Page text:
Tail flick latency and CD threshold were converted to percentage maximum possible effect (%MPE) as defined in the companion paper. To evaluate the magnitude of morphine tolerance, area under the curve (AUC) was calculated from the time-response curve (%MPE) of the morphine challenge test using the trapezoidal integration method. All data are presented as mean +/− SD. Changes in %MPE after intrathecal injection were analyzed using two-way analysis of variance (ANOVA) for repeated measures followed by Scheffe's post hoc test. Differences in AUC between groups were analyzed by one-way ANOVA and Scheffe's test for post hoc comparison. A P value < 0.05 was considered to be statistically significant.
Ten of 98 rats were excluded from data analysis because of infusion or catheter failure, and two rats were excluded because of neurologic impairment or other health problems, resulting in a study population of 86 rats.
The baseline values (determined 15 h after catheter flush and just before morphine challenge) in the TF and CD tests were not significantly different among all groups, except for the group that received lidocaine 1000 [micro sign]g [middle dot] kg-1[middle dot] h-1. After lidocaine infusion at 1000 [micro sign]g [middle dot] kg-1[middle dot] h-1, the animals showed increased mean baseline values of 4.6 +/− 0.4 (+/− SD) s and 24.7 +/− 3.9 mmHg in the TF and CD tests, respectively, and those values were used for calculating %MPE. Slight motor impairment was shown in three of six rats after a 6-day infusion of lidocaine at 1000 [micro sign]g [middle dot] kg-1[middle dot] h-1. However, no rats showed apparent motor impairment 15 h after the end of intrathecal infusion.
Challenge Test after Morphine Infusion
The increases of %MPEs as well as their duration in the TF and CD tests caused by morphine challenge were significantly smaller (P < 0.05) in the morphine infusion groups when compared with those in the saline infusion group (Figure 1). The magnitude of the inhibition was inversely associated with the amount of morphine, and that tendency was similar between TF and CD tests.
Challenge Test after Lidocaine Infusion
In contrast, as shown in Figure 2, 6 days of lidocaine infusion caused no change in the morphine challenge effects from that seen in animals that received a saline infusion for 6 days. The peak (100 %MPE), duration of peak effect, and return to baseline values were all similar, even though, as shown in the companion paper, lidocaine infusion produced dose-dependent antinociception and tachyphylaxis.
Challenge Test after Morphine and Lidocaine Coinfusion
During the 6-day infusion studies, these three doses close to their ED50S-morphine 3 [micro sign]g [middle dot] kg-1[middle dot] h-1, lidocaine 600 [micro sign]g [middle dot] kg-1[middle dot] h-1, or morphine 0.75 + lidocaine 150 [micro sign]g [middle dot] kg (-1)[middle dot] h-1-produced antinociceptive effect that was similar as seen in the AUC plots (inserts) in Figure 3. This therefore provided a consistent baseline for examination of the effects of a challenge dose of morphine. Despite their similar antinociceptive effects during infusion, Figure 3indicates that tolerance to somatic and visceral antinociception developed in the order of morphine, morphine + lidocaine, and lidocaine.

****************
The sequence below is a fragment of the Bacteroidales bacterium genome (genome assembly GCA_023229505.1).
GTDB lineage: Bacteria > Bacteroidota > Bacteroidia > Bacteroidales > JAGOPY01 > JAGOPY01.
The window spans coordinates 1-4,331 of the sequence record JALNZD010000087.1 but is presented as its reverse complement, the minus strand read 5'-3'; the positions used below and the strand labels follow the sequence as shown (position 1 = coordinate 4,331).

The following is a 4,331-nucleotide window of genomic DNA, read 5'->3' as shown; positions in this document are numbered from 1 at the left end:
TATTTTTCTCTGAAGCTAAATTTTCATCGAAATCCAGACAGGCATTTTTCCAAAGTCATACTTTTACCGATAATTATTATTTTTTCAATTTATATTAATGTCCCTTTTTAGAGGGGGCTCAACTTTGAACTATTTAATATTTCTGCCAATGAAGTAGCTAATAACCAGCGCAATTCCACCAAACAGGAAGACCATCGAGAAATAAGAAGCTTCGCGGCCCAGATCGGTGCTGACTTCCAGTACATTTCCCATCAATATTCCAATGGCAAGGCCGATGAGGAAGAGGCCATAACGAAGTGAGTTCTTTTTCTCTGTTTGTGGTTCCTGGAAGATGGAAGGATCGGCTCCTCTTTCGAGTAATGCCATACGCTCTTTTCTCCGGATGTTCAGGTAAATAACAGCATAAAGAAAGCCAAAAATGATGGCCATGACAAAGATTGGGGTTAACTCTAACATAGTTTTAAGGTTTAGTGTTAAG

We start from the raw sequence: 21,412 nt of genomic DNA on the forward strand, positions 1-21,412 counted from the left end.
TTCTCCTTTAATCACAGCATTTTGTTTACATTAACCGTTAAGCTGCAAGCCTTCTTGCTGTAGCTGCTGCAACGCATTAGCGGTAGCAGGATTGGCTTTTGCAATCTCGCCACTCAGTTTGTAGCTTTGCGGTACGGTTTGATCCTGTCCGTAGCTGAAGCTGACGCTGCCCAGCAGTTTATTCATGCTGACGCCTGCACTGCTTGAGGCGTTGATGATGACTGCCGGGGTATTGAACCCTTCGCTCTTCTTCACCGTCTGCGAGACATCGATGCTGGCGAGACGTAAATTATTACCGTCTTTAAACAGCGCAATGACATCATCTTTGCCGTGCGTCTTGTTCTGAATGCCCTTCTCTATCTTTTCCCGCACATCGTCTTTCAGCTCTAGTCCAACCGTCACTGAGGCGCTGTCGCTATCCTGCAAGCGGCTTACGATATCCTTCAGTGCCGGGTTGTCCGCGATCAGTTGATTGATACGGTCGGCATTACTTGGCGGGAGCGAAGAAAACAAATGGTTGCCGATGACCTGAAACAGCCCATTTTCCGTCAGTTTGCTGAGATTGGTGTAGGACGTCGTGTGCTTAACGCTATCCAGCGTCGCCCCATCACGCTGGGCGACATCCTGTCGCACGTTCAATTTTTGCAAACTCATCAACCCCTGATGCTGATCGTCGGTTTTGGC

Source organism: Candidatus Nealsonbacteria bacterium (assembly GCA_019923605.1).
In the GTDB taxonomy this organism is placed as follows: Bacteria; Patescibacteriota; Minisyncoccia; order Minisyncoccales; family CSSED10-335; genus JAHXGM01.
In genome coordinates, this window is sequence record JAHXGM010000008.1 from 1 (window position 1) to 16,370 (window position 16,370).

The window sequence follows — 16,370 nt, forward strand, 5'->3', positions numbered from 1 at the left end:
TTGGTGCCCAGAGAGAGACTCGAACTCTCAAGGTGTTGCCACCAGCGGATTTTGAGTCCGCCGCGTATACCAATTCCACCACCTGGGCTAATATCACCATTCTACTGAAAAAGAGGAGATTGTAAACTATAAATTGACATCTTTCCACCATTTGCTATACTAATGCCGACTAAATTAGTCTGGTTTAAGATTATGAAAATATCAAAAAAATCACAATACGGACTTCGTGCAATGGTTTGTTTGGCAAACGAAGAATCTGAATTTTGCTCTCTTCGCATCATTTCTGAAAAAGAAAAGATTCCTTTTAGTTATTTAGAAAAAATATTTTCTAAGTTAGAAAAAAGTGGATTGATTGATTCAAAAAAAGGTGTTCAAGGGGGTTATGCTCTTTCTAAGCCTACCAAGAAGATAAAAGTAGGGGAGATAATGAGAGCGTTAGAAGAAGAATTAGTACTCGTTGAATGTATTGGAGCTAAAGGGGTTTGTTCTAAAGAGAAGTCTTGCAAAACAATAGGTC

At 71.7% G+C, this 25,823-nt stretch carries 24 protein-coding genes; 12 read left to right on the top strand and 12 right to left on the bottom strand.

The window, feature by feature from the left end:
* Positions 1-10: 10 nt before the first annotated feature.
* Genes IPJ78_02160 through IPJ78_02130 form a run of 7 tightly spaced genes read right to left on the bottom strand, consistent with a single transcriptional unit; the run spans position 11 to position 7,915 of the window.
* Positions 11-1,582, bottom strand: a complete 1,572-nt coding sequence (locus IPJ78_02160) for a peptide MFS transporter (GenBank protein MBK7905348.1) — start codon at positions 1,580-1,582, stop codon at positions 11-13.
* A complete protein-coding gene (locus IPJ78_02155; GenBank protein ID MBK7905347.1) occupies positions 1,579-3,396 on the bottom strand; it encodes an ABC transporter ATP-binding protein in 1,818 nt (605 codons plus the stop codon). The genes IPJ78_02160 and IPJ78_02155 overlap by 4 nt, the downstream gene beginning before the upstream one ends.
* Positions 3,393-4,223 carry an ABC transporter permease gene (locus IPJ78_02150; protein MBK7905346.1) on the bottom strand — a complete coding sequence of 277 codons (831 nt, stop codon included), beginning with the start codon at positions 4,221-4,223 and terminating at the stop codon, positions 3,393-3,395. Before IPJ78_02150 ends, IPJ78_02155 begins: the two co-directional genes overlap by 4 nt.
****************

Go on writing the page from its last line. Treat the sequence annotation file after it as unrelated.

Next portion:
(Figure 4) demonstrates that the time-effect curves in both TF and CD tests for the coinfusion of morphine 3 [micro sign]g [middle dot] kg (-1)[middle dot] h-1+ lidocaine 30 [micro sign]g [middle dot] kg-1[middle dot] h-1were almost comparable to those for the same dose of morphine (3 [micro sign]g [middle dot] kg-1[middle dot] h-1) alone, indicating similar degrees of tolerance development. In contrast, the coinfused group showed greater antinociceptive effect (P < 0.05) than the morphine-infused group indicated by the AUC inserted in Figure 4.
When the low dose of morphine (0.3 [micro sign]g [middle dot] kg (-1)[middle dot] h-1) is used for intrathecal infusion, the infusion of morphine alone as well as the coinfusion of the same dose morphine with lidocaine 200 [micro sign]g [middle dot] kg-1[middle dot] h-1or lidocaine 600 [micro sign]g [middle dot] kg-1[middle dot] h-1showed no significant differences from saline infusion group in %MPEs in TF and CD tests in morphine challenge test (Figure 5). However, antinociceptive effects assessed by AUCs in TF and CD tests for 6-day infusion were significantly increased (P < 0.05) by the combination of lidocaine and that potentiation depended on the dose of lidocaine (Figure 5, insert).
The significance of this study is that coinfused lidocaine could not directly attenuate the development of tolerance to morphine as shown in the challenge test after coinfusion of morphine and lidocaine in Figure 4. The lack of lidocaine effect on tolerance development was evident in the presence of both somatic and visceral noxious stimuli. It appears that lidocaine does not modulate the intracellular changes in the development of tolerance to morphine. The mechanisms responsible for the potentiated antinociceptive interaction between lidocaine and morphine appears to be different from those responsible for the development of tolerance.